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Penn Violence Prevention is moving to a new office at 3535 Market St., and some students involved in PVP groups say the relocation constrains their advocacy work.

Credit: Seavmeiyin Kun

Penn Violence Prevention is moving to a new office in the the same building that houses Student Health Service due to limited campus space, administrators said. However, some students involved in PVP groups are saying the relocation puts constraints on their advocacy work.

In the new office on the mezzanine level of 3535 Market St., PVP will be sharing a floor with Alcohol & Other Drug Program Initiatives as well as Campus Health. From November 2016 to May 2019, PVP was located in the second floor of 3539 Locust Walk, which is a former fraternity house

The office was used as a space for PVP staff, as well as a meeting space for PVP student groups, such as Penn Anti-Violence Educators and Men Against Rape & Sexual Assault. Other groups are looking to occupy the PVP's former location on Locust, but it's unclear which group will take over the space, said College senior and PVP work-study student Sarah Hahn-Du Pont. 

Du Pont added she and other students involved in PVP are “deeply upset” with the administration’s decision to relocate the office. 

“I think primarily, number one, it signifies a clear rejection of the acknowledgement that sexual violence is a serious problem on this campus,” Du Pont said. “Also, having it be on Locust Walk sort of signifies that Penn takes sexual violence and sexual education as a problem that they're willing to work on.”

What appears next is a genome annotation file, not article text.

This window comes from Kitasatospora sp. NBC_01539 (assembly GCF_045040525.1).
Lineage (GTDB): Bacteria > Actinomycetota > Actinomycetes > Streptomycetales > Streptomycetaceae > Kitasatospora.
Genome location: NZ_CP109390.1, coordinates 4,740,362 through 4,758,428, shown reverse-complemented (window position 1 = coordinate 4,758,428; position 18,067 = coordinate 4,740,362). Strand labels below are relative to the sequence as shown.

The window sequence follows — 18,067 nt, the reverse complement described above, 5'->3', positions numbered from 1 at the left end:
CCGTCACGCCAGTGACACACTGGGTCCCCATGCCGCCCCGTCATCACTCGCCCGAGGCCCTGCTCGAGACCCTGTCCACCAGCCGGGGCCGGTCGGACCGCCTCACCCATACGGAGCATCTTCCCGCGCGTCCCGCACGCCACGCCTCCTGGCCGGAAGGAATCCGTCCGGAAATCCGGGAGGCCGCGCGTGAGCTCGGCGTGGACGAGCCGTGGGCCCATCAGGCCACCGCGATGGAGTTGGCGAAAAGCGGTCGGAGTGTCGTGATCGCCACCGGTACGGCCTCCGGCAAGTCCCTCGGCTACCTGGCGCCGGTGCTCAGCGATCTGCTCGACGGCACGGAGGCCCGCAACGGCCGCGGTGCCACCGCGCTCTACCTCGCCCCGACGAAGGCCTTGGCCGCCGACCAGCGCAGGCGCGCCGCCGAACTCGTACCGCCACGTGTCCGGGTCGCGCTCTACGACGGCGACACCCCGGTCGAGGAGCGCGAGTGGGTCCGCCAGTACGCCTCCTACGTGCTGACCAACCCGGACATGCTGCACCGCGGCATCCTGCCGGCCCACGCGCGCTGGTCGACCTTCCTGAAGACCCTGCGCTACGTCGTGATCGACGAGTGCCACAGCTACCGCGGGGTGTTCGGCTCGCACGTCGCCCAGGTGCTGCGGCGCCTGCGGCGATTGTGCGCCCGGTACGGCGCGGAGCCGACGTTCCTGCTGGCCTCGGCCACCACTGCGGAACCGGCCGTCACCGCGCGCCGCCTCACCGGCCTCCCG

PVP Interim Director Malik Washington said the Locust Walk location was a temporary solution, and staff at PVP were aware that the address would change at some point in the future. Washington said they will host an open house later in the semester.

The new office includes offices for PVP staff, meeting rooms, confidential rooms, and student spaces. The student spaces in PVP will be open 24 hours a day. Unlike the Locust Walk office that was on the second floor and had no elevator, this location on Market is ADA accessible.

Credit: Jess Tan

In a written statement to The Daily Pennsylvanian, Chief Wellness Office Benoit Dubé said he thinks the relocation will benefit PVP programming.

“This relocation give[s] PVP a permanent home and furthers our mission to promote holistic and integrated approaches to health and wellness,” Dubé said in the statement. “By bringing Campus Health, PVP and AOD together, we will see synergies resulting in new, innovative, and impactful programming.”

Du Pont said that even though PVP will now be closer to other student health resources, by moving the office away from the rest of campus, the University is creating a divide that makes PVP less accessible to students.

PVP is still in the process of moving to the new office, all while being understaffed due to the search for a new director. The most recent PVP Director, Jessica Mertz, left Penn in May after a decade on campus. 

Washington said PVP students groups are currently not meeting in the new location because the meeting rooms are not completely furnished yet. In the meantime, student groups such as PAVE are holding meetings in the Penn Women’s Center.

Melissa Song, a College senior and the chair of Abuse and Sexual Assault Prevention, said she was not aware the location had changed until she returned to campus for the new semester.

Song, who is also co-chair of the Consent Collaborative, said the move was frustrating because she thought the University would focus on the group more and move them to a location that was more accessible to students.

“At this stage it’s sort of like PVP is not only missing a director, we’ve now been transitioned to another location that’s farther off campus, really tucked away,” Song said. 

Washington said the location further from campus may allow the office to be a “respite from the day-to-day bustle of Locust Walk,” but the response to this change is ultimately up to the students. 

“We really want to emphasize that it’s for students to decide how they feel about this and how they want to use the space,” Washington said. “It’s really up to them, and we’re going to respond to them in the best way that we can.”